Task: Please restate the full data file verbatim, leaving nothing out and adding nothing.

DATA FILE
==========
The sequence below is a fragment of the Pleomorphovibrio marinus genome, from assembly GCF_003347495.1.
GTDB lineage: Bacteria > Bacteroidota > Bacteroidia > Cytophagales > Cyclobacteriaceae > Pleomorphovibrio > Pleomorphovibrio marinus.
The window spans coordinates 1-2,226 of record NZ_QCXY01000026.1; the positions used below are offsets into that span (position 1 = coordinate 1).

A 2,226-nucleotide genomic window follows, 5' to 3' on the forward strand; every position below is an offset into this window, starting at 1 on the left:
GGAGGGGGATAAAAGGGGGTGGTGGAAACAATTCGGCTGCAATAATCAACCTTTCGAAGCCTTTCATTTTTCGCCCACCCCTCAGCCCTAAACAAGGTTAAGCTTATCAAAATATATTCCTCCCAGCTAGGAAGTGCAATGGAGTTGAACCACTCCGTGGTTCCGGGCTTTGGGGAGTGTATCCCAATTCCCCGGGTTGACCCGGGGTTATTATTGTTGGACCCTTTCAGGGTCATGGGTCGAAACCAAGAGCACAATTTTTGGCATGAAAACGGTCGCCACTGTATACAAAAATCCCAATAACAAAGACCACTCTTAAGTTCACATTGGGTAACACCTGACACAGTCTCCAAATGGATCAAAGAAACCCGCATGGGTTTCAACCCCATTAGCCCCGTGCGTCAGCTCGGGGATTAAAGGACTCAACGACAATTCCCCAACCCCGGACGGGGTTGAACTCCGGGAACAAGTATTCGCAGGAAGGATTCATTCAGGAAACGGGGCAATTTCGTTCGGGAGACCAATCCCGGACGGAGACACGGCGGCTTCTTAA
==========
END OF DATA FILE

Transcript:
The sequence below is a fragment of the Pleomorphovibrio marinus genome, from assembly GCF_003347495.1.
GTDB lineage: Bacteria > Bacteroidota > Bacteroidia > Cytophagales > Cyclobacteriaceae > Pleomorphovibrio > Pleomorphovibrio marinus.
The window spans coordinates 1-2,226 of record NZ_QCXY01000026.1; the positions used below are offsets into that span (position 1 = coordinate 1).

A 2,226-nucleotide genomic window follows, 5' to 3' on the forward strand; every position below is an offset into this window, starting at 1 on the left:
GGAGGGGGATAAAAGGGGGTGGTGGAAACAATTCGGCTGCAATAATCAACCTTTCGAAGCCTTTCATTTTTCGCCCACCCCTCAGCCCTAAACAAGGTTAAGCTTATCAAAATATATTCCTCCCAGCTAGGAAGTGCAATGGAGTTGAACCACTCCGTGGTTCCGGGCTTTGGGGAGTGTATCCCAATTCCCCGGGTTGACCCGGGGTTATTATTGTTGGACCCTTTCAGGGTCATGGGTCGAAACCAAGAGCACAATTTTTGGCATGAAAACGGTCGCCACTGTATACAAAAATCCCAATAACAAAGACCACTCTTAAGTTCACATTGGGTAACACCTGACACAGTCTCCAAATGGATCAAAGAAACCCGCATGGGTTTCAACCCCATTAGCCCCGTGCGTCAGCTCGGGGATTAAAGGACTCAACGACAATTCCCCAACCCCGGACGGGGTTGAACTCCGGGAACAAGTATTCGCAGGAAGGATTCATTCAGGAAACGGGGCAATTTCGTTCGGGAGACCAATCCCGGACGGAGACACGGCGGCTTCTTAA